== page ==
This has been very helpful for me. Making note of these things, to read over and ground myself in when I need it, has been so special.

I’m thankful…

  • For the riches of God’s Word
  • For God’s holiness and justice
  • For the peace only Jesus can give
  • For God’s absolute love and guidance
  • For God’s mercy and grace
  • For His unending faithfulness
  • For hope in Christ
  • For the fact that we can trust God in everything
  • That He is in control
  • That He will never leave us
  • That He has (and will) bring us through
  • That He has cleared the path before, and He will again
  • That He is God, Jehovah-jireh, the Provider

God is so good.

I don’t know what you’re going through right now, what testings (emotionally or physically) you might be facing at the moment. But do know that you are loved, that you are in the center of His hand, and He will never let you go. God is there, in the situation with you. And that, as cliché as it sounds, is really enough.

Trust Him.

If you had to choose, what Bible verse comforts you the most when you’re walking through the valleys? Share below—I’d love to hear!

When You Can Sing Again

Last Wednesday, nearly a week ago, we were invited to the home of a local friend for an impromptu singing. If you happen to know our family in real life, you’ve probably found out that we love to sing—so it wasn’t likely that we would be missing this chance! It was a lovely evening of praise to our Lord and Maker, and I think we all came away feeling refreshed. One song we sang that night, though, touched the deep chords of my heart.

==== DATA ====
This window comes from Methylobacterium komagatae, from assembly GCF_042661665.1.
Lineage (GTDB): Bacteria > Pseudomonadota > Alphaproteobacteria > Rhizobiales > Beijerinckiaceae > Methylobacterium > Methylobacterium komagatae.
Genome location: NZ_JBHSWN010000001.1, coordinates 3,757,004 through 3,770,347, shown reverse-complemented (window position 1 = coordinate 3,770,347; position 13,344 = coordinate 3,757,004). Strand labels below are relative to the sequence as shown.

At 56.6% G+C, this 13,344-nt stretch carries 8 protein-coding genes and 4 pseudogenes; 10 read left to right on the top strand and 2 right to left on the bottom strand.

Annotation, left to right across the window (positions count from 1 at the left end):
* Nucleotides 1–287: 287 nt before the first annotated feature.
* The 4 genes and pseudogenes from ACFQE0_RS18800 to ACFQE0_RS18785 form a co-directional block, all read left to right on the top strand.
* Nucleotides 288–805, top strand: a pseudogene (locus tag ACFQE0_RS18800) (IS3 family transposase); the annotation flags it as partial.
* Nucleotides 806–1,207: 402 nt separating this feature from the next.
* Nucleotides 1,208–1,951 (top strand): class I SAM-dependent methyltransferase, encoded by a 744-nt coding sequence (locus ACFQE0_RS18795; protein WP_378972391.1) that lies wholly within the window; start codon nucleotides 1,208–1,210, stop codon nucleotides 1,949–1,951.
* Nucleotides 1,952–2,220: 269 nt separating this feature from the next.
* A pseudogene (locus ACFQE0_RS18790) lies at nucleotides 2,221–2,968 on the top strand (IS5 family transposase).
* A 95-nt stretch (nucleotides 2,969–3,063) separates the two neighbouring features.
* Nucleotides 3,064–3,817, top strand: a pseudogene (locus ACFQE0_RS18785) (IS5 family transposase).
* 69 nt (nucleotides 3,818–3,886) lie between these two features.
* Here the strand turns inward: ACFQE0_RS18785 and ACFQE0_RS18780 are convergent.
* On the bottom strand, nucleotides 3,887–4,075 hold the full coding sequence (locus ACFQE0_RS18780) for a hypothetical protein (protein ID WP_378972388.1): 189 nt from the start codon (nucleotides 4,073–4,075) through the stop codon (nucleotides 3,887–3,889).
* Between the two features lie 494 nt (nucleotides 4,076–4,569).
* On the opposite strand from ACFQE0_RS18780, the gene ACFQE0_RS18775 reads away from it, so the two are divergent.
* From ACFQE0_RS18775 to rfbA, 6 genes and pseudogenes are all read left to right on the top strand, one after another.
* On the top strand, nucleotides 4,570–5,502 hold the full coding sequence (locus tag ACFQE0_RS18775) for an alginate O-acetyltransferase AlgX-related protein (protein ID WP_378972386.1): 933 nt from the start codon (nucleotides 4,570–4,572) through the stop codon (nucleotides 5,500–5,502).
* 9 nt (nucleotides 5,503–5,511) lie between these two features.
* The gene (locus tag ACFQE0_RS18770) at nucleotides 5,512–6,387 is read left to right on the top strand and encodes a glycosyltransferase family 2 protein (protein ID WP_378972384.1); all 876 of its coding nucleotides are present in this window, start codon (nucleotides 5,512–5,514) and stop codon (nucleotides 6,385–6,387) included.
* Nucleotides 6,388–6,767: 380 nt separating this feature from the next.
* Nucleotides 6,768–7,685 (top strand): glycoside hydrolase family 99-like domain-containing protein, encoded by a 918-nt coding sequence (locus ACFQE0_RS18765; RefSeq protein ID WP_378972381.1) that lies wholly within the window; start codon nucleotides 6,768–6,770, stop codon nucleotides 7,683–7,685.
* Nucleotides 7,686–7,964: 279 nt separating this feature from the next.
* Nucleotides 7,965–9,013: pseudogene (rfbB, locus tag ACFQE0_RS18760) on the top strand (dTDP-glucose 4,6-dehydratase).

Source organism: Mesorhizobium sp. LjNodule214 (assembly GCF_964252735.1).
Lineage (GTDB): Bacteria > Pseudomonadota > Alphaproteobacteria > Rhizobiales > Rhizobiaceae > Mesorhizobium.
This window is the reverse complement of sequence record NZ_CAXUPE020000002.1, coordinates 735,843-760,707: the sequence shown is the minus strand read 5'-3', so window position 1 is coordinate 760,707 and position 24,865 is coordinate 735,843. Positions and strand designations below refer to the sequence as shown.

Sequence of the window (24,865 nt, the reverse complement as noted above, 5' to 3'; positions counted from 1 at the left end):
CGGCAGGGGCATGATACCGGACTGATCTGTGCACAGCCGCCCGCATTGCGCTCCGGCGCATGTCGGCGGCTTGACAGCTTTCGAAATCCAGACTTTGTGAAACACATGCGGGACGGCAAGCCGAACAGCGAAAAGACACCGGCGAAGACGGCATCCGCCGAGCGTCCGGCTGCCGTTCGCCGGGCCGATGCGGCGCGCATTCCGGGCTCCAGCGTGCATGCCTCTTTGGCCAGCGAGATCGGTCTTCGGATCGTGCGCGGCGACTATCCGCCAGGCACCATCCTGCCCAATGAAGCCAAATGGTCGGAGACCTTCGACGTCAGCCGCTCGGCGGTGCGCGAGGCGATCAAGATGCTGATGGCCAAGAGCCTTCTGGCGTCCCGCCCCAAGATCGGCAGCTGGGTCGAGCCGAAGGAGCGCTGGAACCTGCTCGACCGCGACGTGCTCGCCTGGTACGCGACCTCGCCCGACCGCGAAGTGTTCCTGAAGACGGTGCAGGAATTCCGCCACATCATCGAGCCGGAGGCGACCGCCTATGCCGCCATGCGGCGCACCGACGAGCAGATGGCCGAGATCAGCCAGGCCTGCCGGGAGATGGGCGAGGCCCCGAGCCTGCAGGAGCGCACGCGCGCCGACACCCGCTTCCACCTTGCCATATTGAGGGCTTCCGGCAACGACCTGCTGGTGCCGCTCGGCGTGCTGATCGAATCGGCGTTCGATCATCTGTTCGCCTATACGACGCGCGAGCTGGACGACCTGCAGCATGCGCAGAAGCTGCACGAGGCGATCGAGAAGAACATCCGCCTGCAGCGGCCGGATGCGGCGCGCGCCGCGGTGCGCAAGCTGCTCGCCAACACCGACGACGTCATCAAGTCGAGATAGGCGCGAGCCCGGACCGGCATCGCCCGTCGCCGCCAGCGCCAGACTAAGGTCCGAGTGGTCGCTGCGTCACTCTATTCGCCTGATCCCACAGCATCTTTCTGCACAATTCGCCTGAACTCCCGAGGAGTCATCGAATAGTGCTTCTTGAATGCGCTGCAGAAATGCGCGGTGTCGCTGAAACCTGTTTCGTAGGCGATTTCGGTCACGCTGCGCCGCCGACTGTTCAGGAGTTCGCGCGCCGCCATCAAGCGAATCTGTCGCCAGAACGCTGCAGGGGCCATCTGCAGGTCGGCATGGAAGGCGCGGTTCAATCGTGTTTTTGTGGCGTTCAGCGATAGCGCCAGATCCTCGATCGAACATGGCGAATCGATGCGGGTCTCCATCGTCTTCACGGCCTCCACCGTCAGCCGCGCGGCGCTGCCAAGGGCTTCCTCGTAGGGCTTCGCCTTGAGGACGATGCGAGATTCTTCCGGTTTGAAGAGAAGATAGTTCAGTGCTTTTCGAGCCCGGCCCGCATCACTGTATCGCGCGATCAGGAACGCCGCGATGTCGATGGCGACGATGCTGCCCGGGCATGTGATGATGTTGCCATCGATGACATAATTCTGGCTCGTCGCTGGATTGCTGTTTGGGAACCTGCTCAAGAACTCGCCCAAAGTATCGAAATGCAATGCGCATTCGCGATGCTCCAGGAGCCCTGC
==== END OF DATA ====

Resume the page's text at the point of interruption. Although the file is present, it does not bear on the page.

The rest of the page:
It is the last song I remember singing with Seth.

01

We had been at a concert put on by all the families of our homeschool group, and as our family has done for the past 5-7 concerts we’ve attended, we sang a couple songs together and shared a short poem. The songs and poem all spoke of loss, but beyond that—of hope after loss. I had invited a dear friend of ours, a recent widow, to the concert, hoping that our words—however trite they might come across—would be encouraging and helpful to her in her grief.

I had no idea then that the very words which I was hoping would be an encouragement to her would become a lifeline of a memory, a grounding pillar to me, exactly a week and a half later.

It’s bittersweet to look back on now, knowing that my last memories of singing with him were singing together about the Lord’s healing and help in the middle of struggles we don’t understand. It was—is—powerful to think on.

After the funeral, when life is supposed to return to normal, I remember noticing my singing had stopped. Dried up. Daily chores that had often found me humming favorite melodies were now unusually silent. My heart was just too heavy—overwhelmed—to attempt to even consider finding something.

During those days, I could only cling to the Lord and my family. Together, we discussed our fears, shared our pain, and prayed…a lot. All we had then were God’s promises to cling to, and they became enough. Every time whys surfaced, every time the grief got too hard to bear, He was there to bear it. He took it. And I could sleep each night in peace, knowing that the Lord was there with us in the mess.

Then, one day a week or two later, I caught myself singing again. It’s then I knew I could hope. If that part of me could come back, a new normal could follow.